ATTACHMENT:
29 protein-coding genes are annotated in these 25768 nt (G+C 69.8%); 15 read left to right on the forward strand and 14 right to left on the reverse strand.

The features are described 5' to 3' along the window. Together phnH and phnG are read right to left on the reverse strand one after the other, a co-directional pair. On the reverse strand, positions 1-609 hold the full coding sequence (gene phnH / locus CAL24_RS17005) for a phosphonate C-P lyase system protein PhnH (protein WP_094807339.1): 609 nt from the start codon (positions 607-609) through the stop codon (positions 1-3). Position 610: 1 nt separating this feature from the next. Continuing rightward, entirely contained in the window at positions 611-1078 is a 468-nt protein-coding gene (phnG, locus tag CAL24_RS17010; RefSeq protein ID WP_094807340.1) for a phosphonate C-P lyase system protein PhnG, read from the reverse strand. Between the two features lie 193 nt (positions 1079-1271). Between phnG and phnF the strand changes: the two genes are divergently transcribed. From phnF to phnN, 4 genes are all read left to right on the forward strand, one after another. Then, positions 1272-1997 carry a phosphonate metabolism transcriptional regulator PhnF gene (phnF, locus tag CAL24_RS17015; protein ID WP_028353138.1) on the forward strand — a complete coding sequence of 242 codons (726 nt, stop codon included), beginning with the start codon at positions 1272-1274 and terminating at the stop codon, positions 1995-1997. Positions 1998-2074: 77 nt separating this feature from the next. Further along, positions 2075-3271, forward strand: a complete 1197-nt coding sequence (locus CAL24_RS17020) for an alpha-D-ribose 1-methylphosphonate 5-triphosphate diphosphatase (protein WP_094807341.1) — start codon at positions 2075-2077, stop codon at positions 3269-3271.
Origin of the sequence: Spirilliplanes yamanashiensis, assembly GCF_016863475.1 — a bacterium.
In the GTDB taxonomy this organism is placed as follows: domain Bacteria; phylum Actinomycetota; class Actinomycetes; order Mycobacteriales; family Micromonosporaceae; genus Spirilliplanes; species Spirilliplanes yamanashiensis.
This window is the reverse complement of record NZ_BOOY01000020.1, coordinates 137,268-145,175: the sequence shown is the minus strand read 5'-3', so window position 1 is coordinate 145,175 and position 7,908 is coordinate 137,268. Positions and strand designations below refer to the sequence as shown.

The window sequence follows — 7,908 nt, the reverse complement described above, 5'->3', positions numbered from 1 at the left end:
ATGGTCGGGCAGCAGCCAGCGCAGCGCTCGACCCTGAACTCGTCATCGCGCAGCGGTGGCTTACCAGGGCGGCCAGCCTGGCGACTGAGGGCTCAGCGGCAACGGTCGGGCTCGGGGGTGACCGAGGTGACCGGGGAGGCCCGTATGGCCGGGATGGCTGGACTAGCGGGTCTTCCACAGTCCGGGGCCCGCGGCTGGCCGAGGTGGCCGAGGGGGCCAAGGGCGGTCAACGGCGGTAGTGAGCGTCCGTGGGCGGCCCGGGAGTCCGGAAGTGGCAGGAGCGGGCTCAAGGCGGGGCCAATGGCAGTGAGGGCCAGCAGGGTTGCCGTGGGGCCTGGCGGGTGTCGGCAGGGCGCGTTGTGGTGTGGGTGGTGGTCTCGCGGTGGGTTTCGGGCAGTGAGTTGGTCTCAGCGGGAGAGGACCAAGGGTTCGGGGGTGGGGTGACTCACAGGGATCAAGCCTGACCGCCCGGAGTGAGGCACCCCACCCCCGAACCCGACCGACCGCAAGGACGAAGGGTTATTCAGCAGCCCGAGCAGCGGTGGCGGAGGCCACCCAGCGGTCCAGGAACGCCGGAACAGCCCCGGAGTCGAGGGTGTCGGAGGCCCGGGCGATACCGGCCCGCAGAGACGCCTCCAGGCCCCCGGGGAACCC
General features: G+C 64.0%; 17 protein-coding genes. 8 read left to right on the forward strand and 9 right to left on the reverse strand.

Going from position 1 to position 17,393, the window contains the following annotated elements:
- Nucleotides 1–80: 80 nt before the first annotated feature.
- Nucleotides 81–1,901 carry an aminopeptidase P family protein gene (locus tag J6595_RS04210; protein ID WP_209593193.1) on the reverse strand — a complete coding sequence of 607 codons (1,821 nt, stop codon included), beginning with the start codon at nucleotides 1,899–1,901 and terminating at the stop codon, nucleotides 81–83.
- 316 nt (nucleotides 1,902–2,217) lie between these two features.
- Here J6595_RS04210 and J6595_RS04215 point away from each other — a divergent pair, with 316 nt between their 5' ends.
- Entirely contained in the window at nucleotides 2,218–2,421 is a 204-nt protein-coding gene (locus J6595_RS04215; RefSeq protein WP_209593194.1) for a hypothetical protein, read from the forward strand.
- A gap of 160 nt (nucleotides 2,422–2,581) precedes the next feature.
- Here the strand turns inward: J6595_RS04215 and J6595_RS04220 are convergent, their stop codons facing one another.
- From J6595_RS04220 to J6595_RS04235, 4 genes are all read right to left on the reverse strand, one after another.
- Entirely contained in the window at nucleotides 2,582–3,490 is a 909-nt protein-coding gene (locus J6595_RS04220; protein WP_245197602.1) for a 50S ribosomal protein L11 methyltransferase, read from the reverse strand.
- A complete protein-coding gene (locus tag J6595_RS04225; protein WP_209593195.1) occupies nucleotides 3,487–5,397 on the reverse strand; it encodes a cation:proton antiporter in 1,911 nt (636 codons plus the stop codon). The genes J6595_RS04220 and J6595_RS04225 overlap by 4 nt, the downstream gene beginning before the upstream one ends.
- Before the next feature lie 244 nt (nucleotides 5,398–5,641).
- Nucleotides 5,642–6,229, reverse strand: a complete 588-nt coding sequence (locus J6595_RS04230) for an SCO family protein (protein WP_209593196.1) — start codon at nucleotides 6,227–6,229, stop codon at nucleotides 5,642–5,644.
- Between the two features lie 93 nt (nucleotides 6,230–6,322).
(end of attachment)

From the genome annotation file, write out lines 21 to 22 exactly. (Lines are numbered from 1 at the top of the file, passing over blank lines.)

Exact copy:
- Nucleotides 5,642–6,229, reverse strand: a complete 588-nt coding sequence (locus J6595_RS04230) for an SCO family protein (protein WP_209593196.1) — start codon at nucleotides 6,227–6,229, stop codon at nucleotides 5,642–5,644.
- Between the two features lie 93 nt (nucleotides 6,230–6,322).